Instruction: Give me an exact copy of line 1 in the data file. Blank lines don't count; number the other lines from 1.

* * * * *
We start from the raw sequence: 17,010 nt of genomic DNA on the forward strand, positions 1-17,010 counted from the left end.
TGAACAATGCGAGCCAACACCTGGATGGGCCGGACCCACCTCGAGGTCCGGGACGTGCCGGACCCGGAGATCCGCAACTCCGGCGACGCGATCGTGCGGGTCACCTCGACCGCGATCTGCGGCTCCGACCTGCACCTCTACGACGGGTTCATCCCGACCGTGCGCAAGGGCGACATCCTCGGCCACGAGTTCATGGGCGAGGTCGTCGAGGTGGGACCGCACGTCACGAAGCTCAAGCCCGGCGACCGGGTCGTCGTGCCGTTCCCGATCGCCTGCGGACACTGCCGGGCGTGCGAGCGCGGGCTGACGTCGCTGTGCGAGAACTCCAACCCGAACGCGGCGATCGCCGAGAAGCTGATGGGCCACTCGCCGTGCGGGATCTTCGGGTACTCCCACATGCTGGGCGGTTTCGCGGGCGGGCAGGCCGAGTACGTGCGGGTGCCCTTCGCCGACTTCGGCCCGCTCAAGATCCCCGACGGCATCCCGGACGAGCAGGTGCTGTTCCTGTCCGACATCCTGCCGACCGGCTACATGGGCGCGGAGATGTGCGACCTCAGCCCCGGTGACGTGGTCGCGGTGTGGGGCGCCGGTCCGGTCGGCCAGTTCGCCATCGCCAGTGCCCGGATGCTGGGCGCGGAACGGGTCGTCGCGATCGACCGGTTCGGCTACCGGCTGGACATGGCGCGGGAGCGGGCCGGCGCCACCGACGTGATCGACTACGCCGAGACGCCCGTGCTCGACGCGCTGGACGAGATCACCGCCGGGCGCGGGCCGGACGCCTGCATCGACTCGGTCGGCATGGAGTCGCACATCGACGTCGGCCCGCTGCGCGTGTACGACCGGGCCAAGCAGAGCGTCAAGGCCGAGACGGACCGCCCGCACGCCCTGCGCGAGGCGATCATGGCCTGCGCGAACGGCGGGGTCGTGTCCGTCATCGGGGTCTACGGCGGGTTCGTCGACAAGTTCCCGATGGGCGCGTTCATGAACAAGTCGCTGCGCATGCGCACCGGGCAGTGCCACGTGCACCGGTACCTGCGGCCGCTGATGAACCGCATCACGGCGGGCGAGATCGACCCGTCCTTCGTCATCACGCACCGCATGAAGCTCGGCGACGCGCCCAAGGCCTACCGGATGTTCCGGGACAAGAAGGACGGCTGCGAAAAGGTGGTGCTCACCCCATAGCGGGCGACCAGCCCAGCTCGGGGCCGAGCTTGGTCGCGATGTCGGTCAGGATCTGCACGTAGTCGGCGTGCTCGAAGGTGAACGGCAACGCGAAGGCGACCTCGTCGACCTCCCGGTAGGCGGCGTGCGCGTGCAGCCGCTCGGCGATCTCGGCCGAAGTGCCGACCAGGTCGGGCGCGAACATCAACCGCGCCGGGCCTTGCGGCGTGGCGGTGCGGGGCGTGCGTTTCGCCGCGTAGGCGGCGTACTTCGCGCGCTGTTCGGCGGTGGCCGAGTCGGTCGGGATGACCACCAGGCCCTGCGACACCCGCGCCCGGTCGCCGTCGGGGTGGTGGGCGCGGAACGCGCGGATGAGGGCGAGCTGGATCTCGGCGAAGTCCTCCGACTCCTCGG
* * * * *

We start from the raw sequence: 17,010 nt of genomic DNA on the forward strand, positions 1-17,010 counted from the left end.